A critical evaluation of the governance index in Nigeria, especially under the President Yar’Adua administration, tends to reveal some defining features of an evolving political culture, which can be constructed seamlessly along a continuum, of sorts. These features range from cynicism and skepticism at one end to pervasive indifference, at the other end.
For anyone bent on examining, interrogating and exploring citizens participation in governance in Nigeria within this period, this continuum, it must be said, would be imperative in order to capture and explain the extant disconnection evident in the polity.
Suffice it to note, however, that cynicism and skepticism are necessary twin bye-products of government’s historic inability, read failure, to fulfill commitments and promises made, willingly, to the citizens over the years. A few of such in the last two years would suffice here: Without any prodding, President Yar’Adua promised, while campaigning for election, to declare a state of emergency on power 100 days into office. It is now two years and months after, with related promises made thereafter, and with power supply at a more embarrassing state than before, the promise has yet to be made. So, when the self-same President promised to generate and distribute 6000 megawatt by December, less than 5 months from now, doubt was the response from the citizens.
The same is even reported to have dogged the so-called amnesty promised militants that have castrated the nation’s economy thus far, through well coordinated attacks and destruction of oil installations in the oil-rich Niger Delta region. It all seems the government cannot be trusted, as some militants reportedly said, to fulfill its own part of the bargain. Ditto, on the promises for electoral reforms and constitutional amendment.
But, it looks that there is no aspect of our democratic governance that citizens’ cynicism is more evident as in the self-imposed, but largely uncharted, anti-graft war by this administration. Since inception in 2007, officials of this administration have persistently and consistently made a public show of their determination to “Kill Corruption!”, apologies to Concerned Professionals, given the latter’s capability to “finish off”, as they say, the country. This undertaking is given greater impetus consequent upon the pledge made, under oath by the President, during his inaugural address, to “intensify the war against corruption more so because it is central to the spread of poverty”, not to mention underdevelopment and misery, in Nigeria.
The African Peer Review Mechanism (APRM), in fact, had in its 2008 report stated that “There is a virtual agreement among observers that corruption – political and economic- primarily explains poverty, which stands at 70 per cent of the population, in Nigeria. According to it, corruption has “held back economic growth and development and frustrated incentives to align budgetary allocations with development priorities”. And, as the 2009 Failed State Index further indicated, “Although Nigeria is an oil-rich nation, oil revenues, which a former World Bank President, Mr. Paul Wolfowitz, claimed amounted to $300bn in four decades, scarcely benefit the majority of Nigerians. Instead, “elites and criminals benefit from the vast oil reserves…”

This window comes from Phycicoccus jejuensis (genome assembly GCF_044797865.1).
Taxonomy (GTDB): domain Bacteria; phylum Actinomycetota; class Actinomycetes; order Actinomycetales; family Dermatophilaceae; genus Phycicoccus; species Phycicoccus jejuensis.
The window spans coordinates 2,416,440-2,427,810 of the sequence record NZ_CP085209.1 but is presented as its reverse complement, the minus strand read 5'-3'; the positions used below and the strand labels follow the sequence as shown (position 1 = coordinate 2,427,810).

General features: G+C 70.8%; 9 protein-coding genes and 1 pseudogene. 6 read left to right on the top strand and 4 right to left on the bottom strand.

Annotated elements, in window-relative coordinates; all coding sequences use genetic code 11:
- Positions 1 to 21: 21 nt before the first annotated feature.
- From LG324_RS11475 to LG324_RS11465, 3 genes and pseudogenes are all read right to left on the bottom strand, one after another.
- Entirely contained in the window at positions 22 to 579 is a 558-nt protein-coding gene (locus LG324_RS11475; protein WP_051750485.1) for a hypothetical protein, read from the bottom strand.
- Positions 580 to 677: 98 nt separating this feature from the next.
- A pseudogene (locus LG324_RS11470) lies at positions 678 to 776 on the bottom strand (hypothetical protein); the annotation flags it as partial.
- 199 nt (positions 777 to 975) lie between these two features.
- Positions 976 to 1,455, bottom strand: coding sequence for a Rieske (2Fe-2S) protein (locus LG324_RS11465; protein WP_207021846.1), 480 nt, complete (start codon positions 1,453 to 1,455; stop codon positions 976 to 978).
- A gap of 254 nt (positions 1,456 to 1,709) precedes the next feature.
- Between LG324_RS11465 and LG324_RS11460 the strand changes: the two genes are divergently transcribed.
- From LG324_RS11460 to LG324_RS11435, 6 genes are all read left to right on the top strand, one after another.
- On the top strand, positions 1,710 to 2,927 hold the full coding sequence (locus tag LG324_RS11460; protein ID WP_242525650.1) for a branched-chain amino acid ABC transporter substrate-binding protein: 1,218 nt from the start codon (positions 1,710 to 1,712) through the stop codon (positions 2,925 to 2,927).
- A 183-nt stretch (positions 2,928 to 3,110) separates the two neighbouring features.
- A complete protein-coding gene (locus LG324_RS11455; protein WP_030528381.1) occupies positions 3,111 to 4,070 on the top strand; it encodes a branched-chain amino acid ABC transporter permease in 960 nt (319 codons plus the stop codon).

While corruption holds the nation prostrate, efforts of government to checkmate it seem increasingly ineffective, and at worst defective. In the concluding remarks of a recent article Has Nigeria lost the anti-corruption war?, I had observed that the number of arrests made, and celebrated by the relevant agencies such as the Economic and Financial Crimes Commission (EFCC) is not a good measure of the success of the anti-graft war, until a big fish is thrown behind bars for corruption, as done in other climes.
Sadly, while the big stick is wielded in other societies, not minding whose ox is gored, in order to serve as a deterrent to others, in Nigeria, the political will is simply lacking or the process too windy and cumbersome to accomplish anything. For instance, at a time the EFCC was celebrating the hand over of assets worth over N44.5bn recovered from the former governor of Bayelsa State, Chief Diepreye Alamieyesiegha, to the state government, a federal court in New York was sentencing Bernard Madoff, the 71-year-old swindler to the maximum of 150 years in prison; a term, which the Associated Press claimed, is “comparable to those given in the past to terrorists, traitors and most violent criminals”.